[5]

Many mistakenly say that nature itself is god. Because this tendency to worship nature was so strong, in the pre-Christian era, God strictly forbade Israel from this practice. He wanted no confusion between creation and Creator. Some equate the two, but that’s not the scope of this article. The Christian view is the uniqueness and separateness of the Creator and the created.

Many would have us believe religion exists because of what our parents and their parents, and their parents ad infinitum have taught us. It is social conditioning. From an evolutionary point of view, how would this contribute to the survival of our species? Is it not reasonable to say that religion is in every place and culture down through history at least in part because nature “shouts for joy” that ‘something big’ is up? For me, this is a self-evident truth.

The Mercy of God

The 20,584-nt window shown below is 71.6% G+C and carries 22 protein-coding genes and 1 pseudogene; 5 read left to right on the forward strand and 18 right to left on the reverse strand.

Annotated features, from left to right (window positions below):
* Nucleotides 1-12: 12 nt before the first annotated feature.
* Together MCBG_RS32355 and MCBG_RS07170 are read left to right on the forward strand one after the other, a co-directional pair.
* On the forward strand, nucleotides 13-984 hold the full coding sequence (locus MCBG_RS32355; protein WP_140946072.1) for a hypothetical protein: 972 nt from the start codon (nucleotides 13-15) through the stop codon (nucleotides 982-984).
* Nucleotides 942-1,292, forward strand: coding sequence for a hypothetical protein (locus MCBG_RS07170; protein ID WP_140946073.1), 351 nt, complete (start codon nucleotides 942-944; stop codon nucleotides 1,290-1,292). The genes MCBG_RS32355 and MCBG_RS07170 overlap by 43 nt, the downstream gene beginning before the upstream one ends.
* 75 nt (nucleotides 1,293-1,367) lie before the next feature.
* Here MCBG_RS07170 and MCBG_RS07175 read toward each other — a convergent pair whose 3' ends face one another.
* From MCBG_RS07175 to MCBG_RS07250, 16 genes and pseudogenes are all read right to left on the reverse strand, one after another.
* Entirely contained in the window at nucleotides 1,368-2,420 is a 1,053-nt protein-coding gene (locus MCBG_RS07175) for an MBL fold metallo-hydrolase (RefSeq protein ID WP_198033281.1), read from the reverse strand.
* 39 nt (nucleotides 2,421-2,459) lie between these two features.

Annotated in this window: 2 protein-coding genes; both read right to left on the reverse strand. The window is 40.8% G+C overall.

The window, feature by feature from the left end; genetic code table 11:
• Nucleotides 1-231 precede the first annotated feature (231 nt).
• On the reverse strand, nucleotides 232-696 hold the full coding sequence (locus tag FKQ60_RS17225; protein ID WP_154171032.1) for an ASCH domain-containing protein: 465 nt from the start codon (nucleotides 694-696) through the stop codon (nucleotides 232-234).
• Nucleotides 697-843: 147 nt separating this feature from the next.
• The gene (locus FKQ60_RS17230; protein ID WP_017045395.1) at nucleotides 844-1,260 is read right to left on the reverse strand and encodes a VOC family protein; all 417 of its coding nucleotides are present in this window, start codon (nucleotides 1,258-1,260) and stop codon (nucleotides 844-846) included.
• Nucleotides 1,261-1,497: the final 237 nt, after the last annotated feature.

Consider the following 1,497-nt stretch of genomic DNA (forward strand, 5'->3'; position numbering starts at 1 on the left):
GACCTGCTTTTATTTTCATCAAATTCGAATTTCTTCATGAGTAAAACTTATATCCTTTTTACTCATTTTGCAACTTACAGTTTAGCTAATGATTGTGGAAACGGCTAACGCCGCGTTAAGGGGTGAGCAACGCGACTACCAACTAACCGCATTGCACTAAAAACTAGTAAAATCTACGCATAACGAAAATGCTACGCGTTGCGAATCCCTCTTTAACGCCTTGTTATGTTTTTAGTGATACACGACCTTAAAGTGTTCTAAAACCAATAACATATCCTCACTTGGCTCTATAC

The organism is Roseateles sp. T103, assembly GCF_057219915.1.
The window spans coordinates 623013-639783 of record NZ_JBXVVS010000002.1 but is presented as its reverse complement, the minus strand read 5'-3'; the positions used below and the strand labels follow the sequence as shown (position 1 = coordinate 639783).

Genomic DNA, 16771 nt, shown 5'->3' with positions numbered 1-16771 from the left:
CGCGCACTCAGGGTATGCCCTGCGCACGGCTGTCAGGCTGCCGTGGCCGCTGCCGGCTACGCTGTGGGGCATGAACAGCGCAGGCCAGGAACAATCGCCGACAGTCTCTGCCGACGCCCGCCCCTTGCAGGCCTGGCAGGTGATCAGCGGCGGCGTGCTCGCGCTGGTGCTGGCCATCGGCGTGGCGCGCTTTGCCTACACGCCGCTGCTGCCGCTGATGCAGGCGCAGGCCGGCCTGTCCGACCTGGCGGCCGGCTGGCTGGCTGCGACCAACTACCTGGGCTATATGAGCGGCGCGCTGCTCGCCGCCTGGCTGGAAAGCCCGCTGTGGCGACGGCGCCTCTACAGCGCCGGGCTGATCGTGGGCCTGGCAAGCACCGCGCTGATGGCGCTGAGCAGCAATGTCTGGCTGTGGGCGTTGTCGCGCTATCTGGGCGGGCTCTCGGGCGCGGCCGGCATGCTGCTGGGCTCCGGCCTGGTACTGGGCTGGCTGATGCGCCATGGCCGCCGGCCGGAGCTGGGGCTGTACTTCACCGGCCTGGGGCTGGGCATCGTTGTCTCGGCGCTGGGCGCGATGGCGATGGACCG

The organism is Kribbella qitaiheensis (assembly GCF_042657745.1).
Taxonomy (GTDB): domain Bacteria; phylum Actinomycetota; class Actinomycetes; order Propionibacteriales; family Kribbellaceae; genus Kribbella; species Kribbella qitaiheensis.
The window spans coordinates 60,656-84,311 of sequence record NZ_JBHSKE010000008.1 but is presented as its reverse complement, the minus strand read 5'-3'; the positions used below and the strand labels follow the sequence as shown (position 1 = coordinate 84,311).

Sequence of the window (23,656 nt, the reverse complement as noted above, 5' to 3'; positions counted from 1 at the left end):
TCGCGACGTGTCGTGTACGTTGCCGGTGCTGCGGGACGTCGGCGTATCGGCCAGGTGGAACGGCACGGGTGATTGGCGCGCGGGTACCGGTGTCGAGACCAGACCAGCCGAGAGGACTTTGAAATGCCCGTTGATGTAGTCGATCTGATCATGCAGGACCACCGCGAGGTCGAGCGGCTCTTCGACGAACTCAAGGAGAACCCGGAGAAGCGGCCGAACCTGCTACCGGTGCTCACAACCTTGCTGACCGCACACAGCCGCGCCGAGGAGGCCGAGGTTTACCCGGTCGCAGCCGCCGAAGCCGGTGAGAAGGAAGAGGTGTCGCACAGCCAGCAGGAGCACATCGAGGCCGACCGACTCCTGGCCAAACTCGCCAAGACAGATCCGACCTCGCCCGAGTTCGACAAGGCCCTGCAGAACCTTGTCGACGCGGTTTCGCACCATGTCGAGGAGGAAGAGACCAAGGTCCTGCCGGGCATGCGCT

The Apostle Paul declares that the Lord is not hiding. He writes, “…because that which is known about God is evident within them; for God made it evident to them. For since the creation of the world His invisible attributes, His eternal power and divine nature, have been clearly seen, being understood through what has been made, so that they are without excuse.”
[6] The Creator has made Himself evident through His handiwork. In the Old Testament for a human to see God’s actual being was fatal. Maybe His indirect revealing of Himself through the exquisiteness and greatness of nature is done in mercy? Is it possible that God simply cannot wait to show Himself to us? He wants to share his glory with us but not destroy us in the process. First light attracts us because of its color it doesn’t kill us! To fix your eyes on the divine inventions draws us to worship; it does not end our lives.

Final Word